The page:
Over four days of German attacks on the hilltop, in the rain and cold, Coolidge and his soldiers held off the advance of an infantry company and two tanks.
During one attack, Coolidge took a bazooka and moved within 25 yards of a tank. The weapon failed to fire so he threw it aside and grabbed all the grenades he could carry, according to the citation.
Coolidge grew up in the shadow of the medal’s history. The first medals were awarded in 1863 for actions by Andrews’ Raiders in “The Great Locomotive Chase” on April 12, 1862.
That chase happened when two dozen Union Army volunteers, led by civilian scout James Andrews, took over a Confederate train outside a small Georgia town and rode it north toward Chattanooga. At the time the area was controlled by confederates, 200 miles behind the lines from the advancing Union Army.
The crew did as much damage to the rail lines as they went and then scattered into the woods.
The men were captured by the confederates, tried and later hanged for being unlawful combatants and spies, according to the heritage center.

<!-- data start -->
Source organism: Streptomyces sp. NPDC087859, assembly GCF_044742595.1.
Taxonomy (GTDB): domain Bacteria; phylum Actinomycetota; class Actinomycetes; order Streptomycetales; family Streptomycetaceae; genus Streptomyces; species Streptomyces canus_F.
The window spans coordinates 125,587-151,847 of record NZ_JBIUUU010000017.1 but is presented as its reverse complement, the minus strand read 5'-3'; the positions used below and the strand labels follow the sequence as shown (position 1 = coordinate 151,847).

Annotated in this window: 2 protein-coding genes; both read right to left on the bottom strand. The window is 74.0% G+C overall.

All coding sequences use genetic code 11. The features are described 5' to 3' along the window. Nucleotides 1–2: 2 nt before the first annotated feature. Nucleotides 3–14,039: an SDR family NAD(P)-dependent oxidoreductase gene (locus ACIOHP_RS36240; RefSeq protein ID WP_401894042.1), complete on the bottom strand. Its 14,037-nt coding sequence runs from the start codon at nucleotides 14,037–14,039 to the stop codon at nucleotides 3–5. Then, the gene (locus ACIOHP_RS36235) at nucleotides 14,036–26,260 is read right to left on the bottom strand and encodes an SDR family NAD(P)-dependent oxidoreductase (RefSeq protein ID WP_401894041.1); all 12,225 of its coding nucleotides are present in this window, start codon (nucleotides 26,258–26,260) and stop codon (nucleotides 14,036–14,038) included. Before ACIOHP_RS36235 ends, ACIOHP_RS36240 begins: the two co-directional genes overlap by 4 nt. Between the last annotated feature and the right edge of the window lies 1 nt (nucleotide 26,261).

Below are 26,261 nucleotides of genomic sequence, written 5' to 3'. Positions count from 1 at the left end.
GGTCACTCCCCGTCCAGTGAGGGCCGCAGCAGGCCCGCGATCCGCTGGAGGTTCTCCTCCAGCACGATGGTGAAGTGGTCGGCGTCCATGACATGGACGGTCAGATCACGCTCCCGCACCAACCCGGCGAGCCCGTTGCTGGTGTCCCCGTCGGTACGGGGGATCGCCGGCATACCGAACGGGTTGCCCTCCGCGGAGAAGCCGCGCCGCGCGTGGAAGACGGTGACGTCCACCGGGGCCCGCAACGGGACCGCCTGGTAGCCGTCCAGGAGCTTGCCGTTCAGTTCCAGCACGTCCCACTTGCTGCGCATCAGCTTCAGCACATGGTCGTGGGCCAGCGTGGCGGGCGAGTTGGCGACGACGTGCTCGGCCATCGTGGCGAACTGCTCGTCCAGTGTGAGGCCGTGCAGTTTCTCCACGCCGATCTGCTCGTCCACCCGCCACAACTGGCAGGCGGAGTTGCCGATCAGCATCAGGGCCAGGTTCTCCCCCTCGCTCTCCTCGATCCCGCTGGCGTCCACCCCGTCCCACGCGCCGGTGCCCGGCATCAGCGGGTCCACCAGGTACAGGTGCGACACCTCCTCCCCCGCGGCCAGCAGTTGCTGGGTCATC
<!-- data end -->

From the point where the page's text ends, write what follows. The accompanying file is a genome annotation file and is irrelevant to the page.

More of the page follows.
At first six of the raiders and ultimately a total of 19 of the 24 men would be the first awarded the Medal of Honor for their actions that day.
Later that year another 33 Medals of Honor would be awarded for area battles at Chickamauga and Missionary Ridge, critical junctions in the Union Army’s march into the South to break the Confederate Army’s support.
But the center isn’t the only place that seeks to display and recognize the Medal of Honor and those who received it.
Another group, the National Medal of Honor Museum Foundation, for years sought build a National Medal of Honor Museum in Mount Pleasant, South Carolina, aboard the USS Yorktown. But they shifted their focus westward when officials from Arlington, Texas, won them over with their pitch to bring the museum to the Lone Star State.
That museum is expected to open in 2024, according to a statement last year by the foundation.
Todd South has written about crime, courts, government and the military for multiple publications since 2004 and was named a 2014 Pulitzer finalist for a co-written project on witness intimidation. Todd is a Marine veteran of the Iraq War.